By Drew Hardin
Photography Courtesy Petersen Publishing Company Archive

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A.J. Foyt in the winner’s circle. His Watson/Offy roadster “outlasted or outran newer, lighter cars with more modern engines and suspension systems,” wrote Brock. “But the message was clear. A front engine roadster is definitely not going to be popular next year at Indy.”

On February 9, 1964, the Beatles made their first appearance on “The Ed Sullivan Show,” a performance that kicked off not just Beatlemania in the United States but what was then called the British Invasion. Suddenly, shaggy British music groups became the in, groovy thing. Pop music would never be the same.
Nearly a year earlier, another British invasion of sorts took place at the Indianapolis Motor Speedway. Colin Chapman, founder of Lotus Cars, brought two Ford-powered Lotus 29 race cars to the Brickyard for the 1963 500. One of them, driven by Jimmy Clark, finished second. Indy car racing would never be the same.
This was the era when competition at Indianapolis was dominated by Indy Roadsters. Built by Kurtis-Kraft, A.J. Watson, Eddie Kuzma and others, they were constructed from tube space frames clad with lightweight bodywork, fitted with beam axles front and rear, and were often powered by four-cylinder, dual-overhead-cam Offenhauser engines. By comparison, Chapman’s Lotus was low to the ground and tubular shaped, its engine located behind the driver.
The Lotus wasn’t the first to compete at Indy with this drivetrain layout. It wasn’t even the first British Indy competitor with that configuration. Jack Brabham drove a Formula 1-derived Cooper-Climax T54 to a ninth-place finish at the 1961 500. But the Lotus was the first to utilize Chapman’s innovative monocoque construction, in which “body and chassis become one with a stressed skin riveted overall,” wrote Hot Rod magazine’s Eric Rickman in the June 1963 issue.
It also marked the first time “that an English car builder and an American factory collaborated to run at an event of this nature,” Rickman said. Ford supplied engines to Chapman—“an all-aluminum job based on the current Fairlane V8 engine”—with four Weber down-draft carburetors ingesting gasoline, not the methanol race fuel favored by other competitors. “Ford will admit to horsepower in excess of 350 at 6,000 to 8,000 rpm,” Rickman said. “The grapevine says it is as high as 370 horses on gas.”

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The dramatic differences between Colin Chapman’s Lotus/Ford and the then-dominant Indy Roadsters are evident in this photo showing Jim Clark’s Lotus ahead of Lloyd Ruby’s Watson/Offy at the 1963 Indianapolis 500.

An Offenhauser, Rickman noted, “puts out about 400 horses on alky, so it would appear that the ‘new breed’ is giving away a lot in the horsepower department.” Not so, he said. “They get it all back as free horsepower in greatly reduced frontal area and a much lower weight.”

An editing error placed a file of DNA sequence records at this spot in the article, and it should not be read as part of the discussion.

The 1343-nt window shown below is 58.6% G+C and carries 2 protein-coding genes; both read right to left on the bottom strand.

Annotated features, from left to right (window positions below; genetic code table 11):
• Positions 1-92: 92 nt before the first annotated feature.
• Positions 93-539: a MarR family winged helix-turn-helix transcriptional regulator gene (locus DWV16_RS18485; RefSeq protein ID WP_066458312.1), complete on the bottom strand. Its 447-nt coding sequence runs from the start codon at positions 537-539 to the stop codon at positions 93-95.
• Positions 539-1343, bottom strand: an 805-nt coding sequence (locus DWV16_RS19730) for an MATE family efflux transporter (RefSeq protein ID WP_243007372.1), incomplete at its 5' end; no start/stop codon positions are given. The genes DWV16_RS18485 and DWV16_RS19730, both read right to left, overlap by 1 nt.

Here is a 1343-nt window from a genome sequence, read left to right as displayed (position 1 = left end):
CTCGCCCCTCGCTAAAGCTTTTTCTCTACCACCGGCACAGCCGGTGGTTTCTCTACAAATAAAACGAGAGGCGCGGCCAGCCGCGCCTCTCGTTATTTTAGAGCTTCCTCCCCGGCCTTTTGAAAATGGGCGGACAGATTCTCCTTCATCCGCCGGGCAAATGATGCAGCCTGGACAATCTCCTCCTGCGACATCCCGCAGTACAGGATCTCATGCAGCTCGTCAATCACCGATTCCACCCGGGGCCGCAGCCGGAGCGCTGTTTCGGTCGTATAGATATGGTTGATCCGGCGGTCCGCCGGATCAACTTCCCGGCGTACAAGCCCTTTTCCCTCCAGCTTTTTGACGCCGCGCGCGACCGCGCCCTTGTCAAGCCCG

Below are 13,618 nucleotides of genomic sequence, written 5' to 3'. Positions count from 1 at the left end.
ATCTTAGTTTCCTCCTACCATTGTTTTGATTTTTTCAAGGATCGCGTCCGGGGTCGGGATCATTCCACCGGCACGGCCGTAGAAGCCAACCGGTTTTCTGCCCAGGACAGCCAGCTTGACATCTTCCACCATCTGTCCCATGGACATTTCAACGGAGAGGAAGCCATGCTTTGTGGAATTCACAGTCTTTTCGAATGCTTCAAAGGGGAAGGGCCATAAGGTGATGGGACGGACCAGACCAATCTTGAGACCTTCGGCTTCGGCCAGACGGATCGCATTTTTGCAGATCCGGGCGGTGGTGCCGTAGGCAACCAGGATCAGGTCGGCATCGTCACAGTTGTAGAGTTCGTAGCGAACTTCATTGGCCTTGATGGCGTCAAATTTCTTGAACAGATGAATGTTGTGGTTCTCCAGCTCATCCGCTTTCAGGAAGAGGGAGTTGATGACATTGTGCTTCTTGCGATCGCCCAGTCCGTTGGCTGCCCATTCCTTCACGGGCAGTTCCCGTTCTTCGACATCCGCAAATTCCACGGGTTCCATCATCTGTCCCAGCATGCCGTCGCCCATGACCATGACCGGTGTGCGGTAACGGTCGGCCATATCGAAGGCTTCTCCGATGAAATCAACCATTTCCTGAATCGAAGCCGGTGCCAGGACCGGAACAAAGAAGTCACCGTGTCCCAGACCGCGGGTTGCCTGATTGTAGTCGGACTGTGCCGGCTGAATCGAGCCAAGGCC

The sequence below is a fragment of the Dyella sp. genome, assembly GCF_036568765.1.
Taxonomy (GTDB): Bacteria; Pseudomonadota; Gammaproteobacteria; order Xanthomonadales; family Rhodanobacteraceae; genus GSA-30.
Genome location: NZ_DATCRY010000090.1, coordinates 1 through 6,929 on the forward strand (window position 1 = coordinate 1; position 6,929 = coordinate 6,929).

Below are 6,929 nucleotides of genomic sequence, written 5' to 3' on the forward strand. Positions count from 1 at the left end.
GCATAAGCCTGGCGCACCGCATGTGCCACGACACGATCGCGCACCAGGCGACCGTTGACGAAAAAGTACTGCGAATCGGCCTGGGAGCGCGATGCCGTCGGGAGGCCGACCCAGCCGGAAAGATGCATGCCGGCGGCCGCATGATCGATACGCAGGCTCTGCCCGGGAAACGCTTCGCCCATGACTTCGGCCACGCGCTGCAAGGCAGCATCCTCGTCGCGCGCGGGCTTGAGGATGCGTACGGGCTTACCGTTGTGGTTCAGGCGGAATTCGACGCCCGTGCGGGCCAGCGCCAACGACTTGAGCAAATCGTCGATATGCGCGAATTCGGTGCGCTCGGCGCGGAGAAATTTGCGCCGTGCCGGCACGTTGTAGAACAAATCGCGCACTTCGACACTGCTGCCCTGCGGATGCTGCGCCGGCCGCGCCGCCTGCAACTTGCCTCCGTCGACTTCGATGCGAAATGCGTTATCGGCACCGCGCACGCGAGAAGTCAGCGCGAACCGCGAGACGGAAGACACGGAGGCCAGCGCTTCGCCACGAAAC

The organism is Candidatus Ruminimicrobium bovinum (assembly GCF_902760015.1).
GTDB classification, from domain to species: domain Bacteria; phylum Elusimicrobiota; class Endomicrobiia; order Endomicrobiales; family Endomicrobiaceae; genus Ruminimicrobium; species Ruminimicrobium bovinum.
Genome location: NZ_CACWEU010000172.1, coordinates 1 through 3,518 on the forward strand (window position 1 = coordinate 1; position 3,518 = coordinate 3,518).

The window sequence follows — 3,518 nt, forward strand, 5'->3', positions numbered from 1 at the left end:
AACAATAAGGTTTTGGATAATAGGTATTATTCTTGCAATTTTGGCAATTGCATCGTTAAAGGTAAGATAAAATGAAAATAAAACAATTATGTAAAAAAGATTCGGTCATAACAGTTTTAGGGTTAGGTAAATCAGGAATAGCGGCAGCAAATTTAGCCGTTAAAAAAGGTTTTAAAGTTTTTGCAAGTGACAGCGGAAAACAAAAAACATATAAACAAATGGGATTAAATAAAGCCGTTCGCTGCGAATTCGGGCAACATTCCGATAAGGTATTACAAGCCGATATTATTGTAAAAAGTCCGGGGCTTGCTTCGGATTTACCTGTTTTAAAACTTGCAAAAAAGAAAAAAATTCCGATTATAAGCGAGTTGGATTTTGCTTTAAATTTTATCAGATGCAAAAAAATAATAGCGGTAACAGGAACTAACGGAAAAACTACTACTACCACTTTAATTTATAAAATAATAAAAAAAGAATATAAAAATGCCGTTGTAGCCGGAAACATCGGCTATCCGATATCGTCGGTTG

Proof of concept came during testing in March 1963, when Dan Gurney turned laps in the Lotus/Ford at more than 150 mph—about the same speed Parnelli Jones hit to earn the pole position for the 1962 race. Gurney was a little slower in qualifying: 149.019, putting him 12th on the grid. Slightly faster was his teammate, Clark, at 149.75 mph, good for fifth on the grid. Pole position was again won by Jones, qualifying his Watson-built, Offy-powered “Old Calhoun” roadster at 151.153 mph.

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For 1964, Ford developed a dual-overhead-cam racing engine. It produced 475 hp on alcohol—used in qualifying—and 425 on gas for the race. The switch was made to improve fuel economy and durability.

Not surprisingly, this “new breed” of Indy racer generated controversy prior to the race. Some of it had to do with its tire and wheel sizes. Traditional Indy Roadsters used 16-in. wheels in front and 18s in back, while the Lotuses had 15-in. wheels at all four corners. Firestone “widened the smaller tires to regain track contact area,” wrote Ray Brock in his Indy 500 report for the August 1963 Hot Rod, which seemed to some in the “Offy camp” to be an unfair advantage. Despite demands by some teams, Firestone refused to withdraw the tires, stating they offered no advantage. Several drivers tested them and did not improve their speeds, but Jones went faster.
“The truth of the matter is that Parnelli is such a superior driver on the Indy track that he probably could have done the same speed on tractor tires,” Brock said. Yet Jones’ 153-mph lap speeds “opened the floodgates,” forcing Firestone and Halibrand to quickly ramp up production of the in-demand gear.